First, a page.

Six months before his death, Saadat Hasan Manto wrote an epitaph for his resting ground. It reads,”Here lies Saadat Hasan Manto and with him are buried all the secrets and mysteries of the art of short-story telling, under tons of Earth he lies, still contemplating who is the greatest story teller: God or He.” In doing so, Manto was convinced that his words would last longer than he would.
As the 70th anniversary of Indo-Pak partition looms next year, there has been a re-emergence of interest in the life and literature of Sadat Hasan Manto. A Pakistani biopic was released last year and it was announced at Cannes that a new Indian film will be made about the writer who has been compared to DH Lawrence, Oscar Wilde and Guy de Maupassant. A film starring Pankaj Kapoor on Tob Tek Singh is in the pipeline and publishers are reprinting his popular titles.
Penguin Books India too has released a new anthology of short stories in English titled My Name Is Radha.
Reading Manto is like trying to understand an entire civilization in two lines. The greatest short story writer that the Indian sub-continent produced, Manto left the prophetic truths of life unlocked in his words. He was at the forefront of a literary movement that gave Urdu fiction its voice with a magnanimous and timeless body of works. His oeuvre, a voluminous 22 collections of short stories, movie scripts, a novel, five collections of radio plays, another three collections of essays and two collections of personal sketches, still haunts the literati generations with a redoubtable breadth that pierces the heart.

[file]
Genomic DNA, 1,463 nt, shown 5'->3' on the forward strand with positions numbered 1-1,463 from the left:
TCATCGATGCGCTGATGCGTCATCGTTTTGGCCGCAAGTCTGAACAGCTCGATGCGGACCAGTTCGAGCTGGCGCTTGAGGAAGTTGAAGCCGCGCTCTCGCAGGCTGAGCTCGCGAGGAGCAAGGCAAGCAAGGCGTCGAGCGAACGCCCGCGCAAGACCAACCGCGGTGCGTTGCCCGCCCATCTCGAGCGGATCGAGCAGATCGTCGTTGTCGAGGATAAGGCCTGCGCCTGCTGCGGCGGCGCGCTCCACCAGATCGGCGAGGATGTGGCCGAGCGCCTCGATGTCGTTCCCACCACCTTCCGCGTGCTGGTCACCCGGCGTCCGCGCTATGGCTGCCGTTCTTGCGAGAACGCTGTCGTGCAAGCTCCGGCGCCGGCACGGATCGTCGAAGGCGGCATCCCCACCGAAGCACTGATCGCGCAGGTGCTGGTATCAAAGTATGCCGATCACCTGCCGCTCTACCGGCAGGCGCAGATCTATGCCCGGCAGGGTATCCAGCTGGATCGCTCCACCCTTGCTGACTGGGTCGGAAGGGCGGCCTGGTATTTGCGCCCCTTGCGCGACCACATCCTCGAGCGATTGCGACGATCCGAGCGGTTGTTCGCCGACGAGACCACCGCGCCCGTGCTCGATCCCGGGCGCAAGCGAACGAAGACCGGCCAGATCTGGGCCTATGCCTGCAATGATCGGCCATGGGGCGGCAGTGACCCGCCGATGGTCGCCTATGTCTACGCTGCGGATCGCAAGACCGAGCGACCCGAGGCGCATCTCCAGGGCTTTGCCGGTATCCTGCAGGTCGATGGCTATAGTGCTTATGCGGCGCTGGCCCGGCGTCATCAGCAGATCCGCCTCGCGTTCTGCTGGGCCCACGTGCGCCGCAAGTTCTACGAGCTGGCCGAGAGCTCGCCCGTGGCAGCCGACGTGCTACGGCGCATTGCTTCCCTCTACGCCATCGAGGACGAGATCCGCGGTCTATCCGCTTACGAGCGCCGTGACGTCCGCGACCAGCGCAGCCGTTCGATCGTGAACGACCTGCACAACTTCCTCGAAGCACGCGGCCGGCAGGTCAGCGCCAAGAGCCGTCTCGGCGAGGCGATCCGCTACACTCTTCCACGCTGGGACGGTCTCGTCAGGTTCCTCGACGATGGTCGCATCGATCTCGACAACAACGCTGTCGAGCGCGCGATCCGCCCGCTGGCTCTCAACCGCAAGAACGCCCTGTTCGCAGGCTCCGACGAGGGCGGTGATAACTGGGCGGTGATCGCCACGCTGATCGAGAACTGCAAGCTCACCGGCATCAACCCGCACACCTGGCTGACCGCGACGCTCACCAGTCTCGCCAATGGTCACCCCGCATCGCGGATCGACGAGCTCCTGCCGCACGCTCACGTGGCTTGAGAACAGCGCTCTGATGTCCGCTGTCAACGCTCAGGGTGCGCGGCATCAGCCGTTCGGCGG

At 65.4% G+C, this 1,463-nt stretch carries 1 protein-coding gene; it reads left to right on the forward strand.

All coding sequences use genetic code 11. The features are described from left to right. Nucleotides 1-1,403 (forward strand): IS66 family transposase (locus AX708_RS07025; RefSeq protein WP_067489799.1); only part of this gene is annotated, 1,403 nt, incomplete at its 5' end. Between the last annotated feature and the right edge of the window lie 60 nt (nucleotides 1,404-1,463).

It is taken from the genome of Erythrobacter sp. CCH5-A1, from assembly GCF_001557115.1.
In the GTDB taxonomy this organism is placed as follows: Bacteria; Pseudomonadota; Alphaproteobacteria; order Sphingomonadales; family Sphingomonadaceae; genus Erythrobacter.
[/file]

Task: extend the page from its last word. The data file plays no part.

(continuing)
Each of his works reflect a new and different shade of Manto, each depicts a version more misanthrope, who would rebuke the society and glorify filthy characters. But there was a Manto we all have little remembrance of, the forgotten script writer of Bombay Talkies. His collection Bombay Stories were talks of the tinsel town of 1930s and 1940s and its underbelly: the pimps and the prostitutes, the derided and the destitute, all of which hold true till date. The city had a major influence on Manto; it was his home for 12 years, beginning in 1936. While on one hand, he was a poet of the poor, the spokesperson of the chawl life, the voice of downtrodden, on the other hand, he was a scriptwriter of films which gave him access to the secret life of stars. This Manto of Bombay had a sly sense of humor, romanticism, and affection for life.
The year 1947 left a deep scar on his psyche which is reflected in his most famous work Toba Tek Singh. A dark satire, the short story reproduces the behavioral pattern of people torn apart by partition by setting the story in a mental asylum in Lahore. The inmates of the asylum represent the hues of emotions and the ethos of that era, the tribulations, and agony of becoming homeless, a refugee. What is striking about the story is that it conveys the indictment of society without referring to it directly. The pivotal character, Bishan Singh meets a ‘matter-of-fact’ ending: he dies on no man’s land between India and Pakistan after the authorities fail to find his home post-partition. This was the Manto of Pakistan, a languished and difficult man, who shared his pain with Bishan Singh.
Manto’s brilliant touch is evident in all his stories, hop as they do from a moment of child-like, unadulterated joy to the sudden onset of tragedy. Rooted in a certain setting, these stories nevertheless whisper to us across time and space.
70 years after Partition, the master wordsmith still rouses us with his accomplished takedowns of violence, hypocrisy, and other all-too-human failings.